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Where are all of these so-called “Born in the Cloud” Partners Anyway?

Where are all of these so-called “Born in the Cloud” Partners Anyway?

This question was posed to me at the Ingram Cloud Summit this week in Phoenix. We all know that the cloud is quickly redefining IT, with over 90% of companies using some mix of public, private and hybrid cloud solutions. In fact, 60% of companies have replaced more than one third of their IT infrastructure with cloud products thus far (Gartner).

With 1,300 attendees at this cloud-focused conference, I asked the question: “How many of you are born in the cloud?” Only a couple of hands went up. The same result happened at CompTIA Annual Members Meeting last month.

With the cloud representing $204B in opportunity (Gartner), there must be some big-time winners right?

Some are theorizing that cloud and “as a service” vendors are selling solutions direct to customer. The reality is that over 55% (and growing) of cloud sales are going through a channel (IDC).

Another theory is that traditional IT Channel Partners are not plugged into cloud demand at their customers. This is also untrue. CompTIA reports that 67% of channel firms are experiencing demand for cloud services that has outstripped their capacity. It could be a combination of technical capability and bandwidth – but they are seeing sufficient opportunities nonetheless.

I have heard some argue that “shadow” or “rogue” IT demand is being claimed by an unseen force. This is actually partially true. Half of traditional IT partners claim to have lost a sale to a non-traditional IT solution provider, such as a industry-specific consulting firm, vendor, distributor, or telecom carrier. This is happening with much more frequency than in previous years.

Here is my theory on “born in the cloud”

1. The biggest threat facing the traditional IT channel (36% decline in firms since 2008) has nothing to do with technology or transforming business models. It is the changing dynamic in how customers decide on IT. It almost sounds unbelievable, but 72% of all technology decisions are now being made (or highly influenced) outside of the IT department. Only 18 months ago I was blogging about the “Tipping Point” when 51% of decisions were outside of the CIO. In fact, Gartner is predicting that the number will grow to 90% by 2020.

2. Every company is being forced to become a technology company. Whether it is a car company with Tesla sneaking up, transportation company with Uber, hospitality company with AirBNB, or any other of the 27 industries, technological disruption is threatening traditional companies with extinction. This means that every ancillary service or consulting company supporting these industries is being forced into technology as well.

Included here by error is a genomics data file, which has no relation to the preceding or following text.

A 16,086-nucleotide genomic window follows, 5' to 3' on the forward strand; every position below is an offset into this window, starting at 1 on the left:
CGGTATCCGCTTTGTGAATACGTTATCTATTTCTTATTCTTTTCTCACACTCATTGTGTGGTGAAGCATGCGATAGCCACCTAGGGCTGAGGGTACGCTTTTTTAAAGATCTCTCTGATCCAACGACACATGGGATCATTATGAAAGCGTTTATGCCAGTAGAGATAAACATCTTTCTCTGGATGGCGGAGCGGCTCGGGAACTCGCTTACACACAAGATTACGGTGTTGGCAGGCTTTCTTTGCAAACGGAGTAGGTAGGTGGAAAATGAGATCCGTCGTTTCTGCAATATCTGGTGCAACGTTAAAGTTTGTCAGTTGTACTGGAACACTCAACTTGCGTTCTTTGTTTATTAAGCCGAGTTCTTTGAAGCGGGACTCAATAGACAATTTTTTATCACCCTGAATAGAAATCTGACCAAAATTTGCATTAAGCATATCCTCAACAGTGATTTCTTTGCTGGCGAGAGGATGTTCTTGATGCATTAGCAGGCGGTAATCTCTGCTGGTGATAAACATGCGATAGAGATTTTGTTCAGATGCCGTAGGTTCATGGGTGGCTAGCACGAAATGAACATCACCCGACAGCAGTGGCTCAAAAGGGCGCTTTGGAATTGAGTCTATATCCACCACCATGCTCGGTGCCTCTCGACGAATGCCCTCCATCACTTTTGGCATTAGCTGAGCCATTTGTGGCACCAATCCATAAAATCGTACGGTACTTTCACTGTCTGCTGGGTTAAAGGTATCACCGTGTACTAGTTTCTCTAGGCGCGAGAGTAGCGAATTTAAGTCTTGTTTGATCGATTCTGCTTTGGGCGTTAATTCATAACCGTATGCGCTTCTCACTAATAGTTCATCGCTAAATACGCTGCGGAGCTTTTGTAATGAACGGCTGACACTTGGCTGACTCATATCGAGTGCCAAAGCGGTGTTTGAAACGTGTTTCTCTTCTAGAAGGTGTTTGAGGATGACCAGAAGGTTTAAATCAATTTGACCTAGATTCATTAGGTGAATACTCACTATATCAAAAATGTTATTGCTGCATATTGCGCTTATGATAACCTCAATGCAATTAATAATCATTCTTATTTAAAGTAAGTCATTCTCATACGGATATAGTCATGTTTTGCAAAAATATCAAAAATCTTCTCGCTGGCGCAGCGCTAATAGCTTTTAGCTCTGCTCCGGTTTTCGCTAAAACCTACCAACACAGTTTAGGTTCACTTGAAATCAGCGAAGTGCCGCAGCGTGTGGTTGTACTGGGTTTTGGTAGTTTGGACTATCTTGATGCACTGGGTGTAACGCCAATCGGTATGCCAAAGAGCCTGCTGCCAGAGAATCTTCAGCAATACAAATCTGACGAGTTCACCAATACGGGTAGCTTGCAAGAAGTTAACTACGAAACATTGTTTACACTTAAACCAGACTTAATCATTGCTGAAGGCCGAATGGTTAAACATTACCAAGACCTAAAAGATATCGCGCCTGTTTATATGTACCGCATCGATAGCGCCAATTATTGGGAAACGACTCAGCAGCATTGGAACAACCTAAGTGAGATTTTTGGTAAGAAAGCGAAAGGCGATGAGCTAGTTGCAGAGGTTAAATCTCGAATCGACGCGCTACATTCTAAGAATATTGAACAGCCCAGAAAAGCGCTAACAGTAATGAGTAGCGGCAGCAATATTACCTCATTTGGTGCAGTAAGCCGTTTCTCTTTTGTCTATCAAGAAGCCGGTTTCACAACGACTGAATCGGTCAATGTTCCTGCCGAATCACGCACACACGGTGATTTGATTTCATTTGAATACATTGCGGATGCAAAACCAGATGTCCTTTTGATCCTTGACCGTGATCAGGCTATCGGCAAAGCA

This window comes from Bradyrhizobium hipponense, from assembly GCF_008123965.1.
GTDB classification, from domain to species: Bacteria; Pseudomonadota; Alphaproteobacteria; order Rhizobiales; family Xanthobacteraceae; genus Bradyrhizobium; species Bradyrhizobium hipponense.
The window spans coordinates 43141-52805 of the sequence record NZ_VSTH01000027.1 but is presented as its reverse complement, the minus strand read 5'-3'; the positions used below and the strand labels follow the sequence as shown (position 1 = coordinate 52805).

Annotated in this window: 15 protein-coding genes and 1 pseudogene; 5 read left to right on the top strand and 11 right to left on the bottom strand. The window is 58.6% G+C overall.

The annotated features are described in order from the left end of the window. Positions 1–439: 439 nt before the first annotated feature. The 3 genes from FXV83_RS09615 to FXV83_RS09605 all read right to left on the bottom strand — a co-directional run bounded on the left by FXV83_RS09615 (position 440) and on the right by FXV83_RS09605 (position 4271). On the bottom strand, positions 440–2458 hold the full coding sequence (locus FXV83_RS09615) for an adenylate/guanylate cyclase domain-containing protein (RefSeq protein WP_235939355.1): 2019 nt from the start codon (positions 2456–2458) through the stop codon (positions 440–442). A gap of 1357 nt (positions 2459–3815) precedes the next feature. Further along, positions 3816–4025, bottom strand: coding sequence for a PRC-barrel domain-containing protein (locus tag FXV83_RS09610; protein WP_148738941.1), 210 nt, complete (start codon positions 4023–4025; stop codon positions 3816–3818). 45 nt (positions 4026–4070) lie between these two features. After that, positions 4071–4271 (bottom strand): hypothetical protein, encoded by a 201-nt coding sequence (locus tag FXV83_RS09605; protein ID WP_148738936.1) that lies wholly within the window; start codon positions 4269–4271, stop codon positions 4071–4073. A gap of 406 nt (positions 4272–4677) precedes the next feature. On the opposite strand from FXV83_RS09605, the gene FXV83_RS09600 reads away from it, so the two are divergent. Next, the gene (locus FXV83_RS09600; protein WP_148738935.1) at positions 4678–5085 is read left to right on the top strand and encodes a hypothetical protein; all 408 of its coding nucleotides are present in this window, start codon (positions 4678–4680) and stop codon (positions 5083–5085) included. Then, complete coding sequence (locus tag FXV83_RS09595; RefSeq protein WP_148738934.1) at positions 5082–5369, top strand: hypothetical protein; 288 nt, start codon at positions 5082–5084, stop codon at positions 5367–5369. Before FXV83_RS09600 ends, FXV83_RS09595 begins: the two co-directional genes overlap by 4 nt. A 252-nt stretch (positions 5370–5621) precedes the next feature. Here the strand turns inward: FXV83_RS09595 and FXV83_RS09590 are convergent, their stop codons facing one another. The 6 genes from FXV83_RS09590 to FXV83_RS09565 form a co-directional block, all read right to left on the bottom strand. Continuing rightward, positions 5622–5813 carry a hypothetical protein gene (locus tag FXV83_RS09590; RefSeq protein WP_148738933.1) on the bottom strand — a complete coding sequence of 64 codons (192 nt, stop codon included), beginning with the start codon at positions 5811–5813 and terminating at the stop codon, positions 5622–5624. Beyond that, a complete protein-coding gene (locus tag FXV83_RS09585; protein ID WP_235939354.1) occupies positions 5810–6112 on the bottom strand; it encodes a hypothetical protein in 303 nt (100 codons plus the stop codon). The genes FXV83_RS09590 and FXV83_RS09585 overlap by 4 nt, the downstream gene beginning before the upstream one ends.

3. “Verticalization” is being replaced by hyper-focused “vectorization”. With 72% of decisions now being made by Executives in lines-of-business (LOB), specialization is diving deeper into sub-industry, geography, segment, technology and LOB. For example, traditional providers that may be specializing in a certain industry such as healthcare are losing to firms that hyper-specialize in lead generation marketing at mid-size, ambulatory care hospitals in New York State (5 vectors). The customer Executive likely doesn’t know (or care) about things like security, regulation, changing legislation, network capacity, backup, disaster recovery, uptime, support and dozens of other foundational skills the IT Channel would bring. They care about a business problem of generating more leads – and that is what born in the cloud firms are pitching. They are part of a marketing cloud ecosystem representing solutions such as Marketo, Pardot, Eloqua, Hubspot and hundreds of other software-as-a-service companies.

4. The Cloud is inherently unprofitable. The vast majority of cloud vendors are not making money (some of it by design). Even some of the cloud superstars such Salesforce and Amazon have only recently flirted with profitability. This doesn’t bode well for cloud resellers, looking to take a margin on these low-priced, recurring revenues. Successful born in the cloud firms have leveraged their hyper-specialization into rich consulting and service contracts. Last week, IBM bought one of these firms, Bluewolf, who specializes in Salesforce for over $200M. If you check Salesforce’s partner program, they have 695 of these type of partners generating $20B in services. This is over 3 times more revenue than Salesforce itself – and almost 10% of the world cloud opportunity ($204B) I mentioned above.

So if you are looking to meet and recruit some of these “born in the cloud” partners, your best bet is to skip the over 150 channel centric tradeshows world-wide this year. They simply aren’t in attendance. You will have better luck attending Salesforce Dreamforce, a Marketo event, or specific industry LOB conferences. While the IT and Telco Channel numbers are declining, this new generation of partners are exploding.

Interestingly enough, I have attended a number of these conferences in the past few years. The joke about well-dressed, skinny jeans wearing millennials making up this new generation of channel actually turns out to be true.

Their definition of break-fix is the Apple Genius Bar.
Their definition of networking is finding a WiFi hotspot at Starbucks.
Their definition of security is whatever the big guys like Amazon, Salesforce, Google, Microsoft and IBM are doing to protect their respective clouds.

However, if you want to know what the latest hacks are in nurturing marketing leads in mid-sized ambulatory care hospitals in Upstate New York – they will talk your ears off.

Posted by Jay McBain

CEO, ChannelEyes

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